With many challenges remaining for workplaces dealing with COVID-19 restrictions, AMMA continues to source insightful articles into the direction employers are taking and what changes might be here to stay.


Business as Usual No More: How Companies Are Adapting and Innovating Amid Disruption

Online platform business.com has published an article highlighting that employers can no longer operate the same way they have for years.

“Companies have also been forced to not only rethink norms when it comes to their employees but also to embrace a new vision of what a collaborative and productive workforce truly looks like,” the article states.

“If you think about other crises – natural or manmade disasters, sudden market shocks, even unexpected leadership changes – often they’re so fast-moving that we never really get a chance to reflect. We only have time to react, change and ‘get back to normal’.

“The coronavirus pandemic, since it is slow-moving, lasting longer, and hitting separate regions and cities so differently, has given us a chance to reflect on what we’re seeing – to test new ways of working and make some choices about what to carry with us as we go into recovery mode. In other words, to learn.”

The article delves into a number of topics, including:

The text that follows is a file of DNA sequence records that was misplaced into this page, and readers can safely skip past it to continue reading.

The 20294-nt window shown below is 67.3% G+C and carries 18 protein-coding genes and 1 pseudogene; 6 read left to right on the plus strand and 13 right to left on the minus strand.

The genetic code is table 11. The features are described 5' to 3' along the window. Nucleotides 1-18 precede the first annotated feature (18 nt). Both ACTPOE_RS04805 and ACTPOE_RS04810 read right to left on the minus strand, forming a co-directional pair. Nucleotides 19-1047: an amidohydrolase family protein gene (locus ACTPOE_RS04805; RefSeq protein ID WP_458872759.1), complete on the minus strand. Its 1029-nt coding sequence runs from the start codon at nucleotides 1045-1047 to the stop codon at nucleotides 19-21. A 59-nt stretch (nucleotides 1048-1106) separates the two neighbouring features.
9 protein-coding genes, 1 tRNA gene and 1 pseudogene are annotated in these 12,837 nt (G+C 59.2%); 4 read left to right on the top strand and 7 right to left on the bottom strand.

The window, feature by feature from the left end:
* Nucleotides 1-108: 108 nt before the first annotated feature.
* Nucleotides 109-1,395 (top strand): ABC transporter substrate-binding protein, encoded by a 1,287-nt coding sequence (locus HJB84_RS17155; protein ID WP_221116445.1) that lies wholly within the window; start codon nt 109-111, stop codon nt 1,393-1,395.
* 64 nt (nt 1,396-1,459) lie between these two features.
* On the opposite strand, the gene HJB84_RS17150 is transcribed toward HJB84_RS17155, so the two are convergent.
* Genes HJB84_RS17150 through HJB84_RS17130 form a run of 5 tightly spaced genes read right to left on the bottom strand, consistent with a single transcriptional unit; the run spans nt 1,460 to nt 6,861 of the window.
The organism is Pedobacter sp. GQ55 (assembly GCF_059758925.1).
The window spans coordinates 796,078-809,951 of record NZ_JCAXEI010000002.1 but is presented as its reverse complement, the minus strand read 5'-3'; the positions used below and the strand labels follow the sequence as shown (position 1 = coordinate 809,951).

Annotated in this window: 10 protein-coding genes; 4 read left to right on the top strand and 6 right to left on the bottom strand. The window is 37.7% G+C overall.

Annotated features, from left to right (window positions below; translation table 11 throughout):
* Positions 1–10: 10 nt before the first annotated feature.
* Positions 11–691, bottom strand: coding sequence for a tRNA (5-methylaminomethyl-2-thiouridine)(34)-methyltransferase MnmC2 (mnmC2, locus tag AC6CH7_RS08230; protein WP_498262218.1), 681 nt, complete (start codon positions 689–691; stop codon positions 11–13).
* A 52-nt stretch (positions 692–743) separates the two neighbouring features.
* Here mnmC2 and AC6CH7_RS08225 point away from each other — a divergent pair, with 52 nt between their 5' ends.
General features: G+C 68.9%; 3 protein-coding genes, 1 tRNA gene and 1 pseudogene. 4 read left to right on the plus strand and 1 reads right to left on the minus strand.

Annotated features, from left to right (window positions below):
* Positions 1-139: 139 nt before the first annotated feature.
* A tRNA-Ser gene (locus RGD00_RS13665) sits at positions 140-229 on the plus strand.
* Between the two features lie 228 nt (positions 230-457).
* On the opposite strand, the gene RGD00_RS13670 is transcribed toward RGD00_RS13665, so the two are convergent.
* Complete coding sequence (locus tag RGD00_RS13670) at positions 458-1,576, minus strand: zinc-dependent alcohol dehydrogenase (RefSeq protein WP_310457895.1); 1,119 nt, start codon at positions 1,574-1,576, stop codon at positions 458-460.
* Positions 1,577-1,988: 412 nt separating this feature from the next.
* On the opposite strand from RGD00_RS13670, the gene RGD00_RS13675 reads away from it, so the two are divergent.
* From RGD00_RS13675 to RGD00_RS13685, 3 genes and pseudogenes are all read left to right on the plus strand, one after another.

• There are universal aspects to this isolating experience
  • Need meets innovation
  • The rise of cloud technology
  • A more intimate view
  • A new way of working

Click here to read the article.


The search for meaning in work

The pandemic has turned the world upside down. With the nature of work in crisis, so how can HR help set things right?

This article which featured in HRM Online highlights how the COVID-19 pandemic has brought new esteem to many blue-collar jobs.

“Social distancing, panic buying and increased risk of infection saw delivery riders, shelf stockers and checkout assistants get hailed as resilient heroes engaging in dangerous work. But even as the work became more meaningful to society, did it become more meaningful to the workers?” the article says.

“Finding purpose in work is part of what it means to be human, so it’s not surprising that a whole area of academia has wrestled with questions like this.”

The article covers four main sections, including:

  • Four domains
  • Job crafting
  • Existential labour
  • A fundamental restructure

Should we rethink the five-day working week?

APG Workforce CEO Glenn Redman says Australian employers must rethink the need for their people to be sitting in an office five days a week. Instead, they should focus on what individual workers need to achieve without a set time allocated.

In an article featured in Human Resources Director Magazine, Mr Redman added that his organisation have employed many displaced workers, both skilled and unskilled, during the COVID-19 pandemic, and while some workers need to be in a particular location at an agreed time to complete their job, many do not.

For employers, it is a “once in a lifetime opportunity” to rethink how they manage their workforces as we emerge from the global pandemic, says Mr Redman.

“There’s been a major upheaval in many businesses with huge numbers of employees working from home and it’s proven that work can still be achieved with more flexibility for their people,” he said.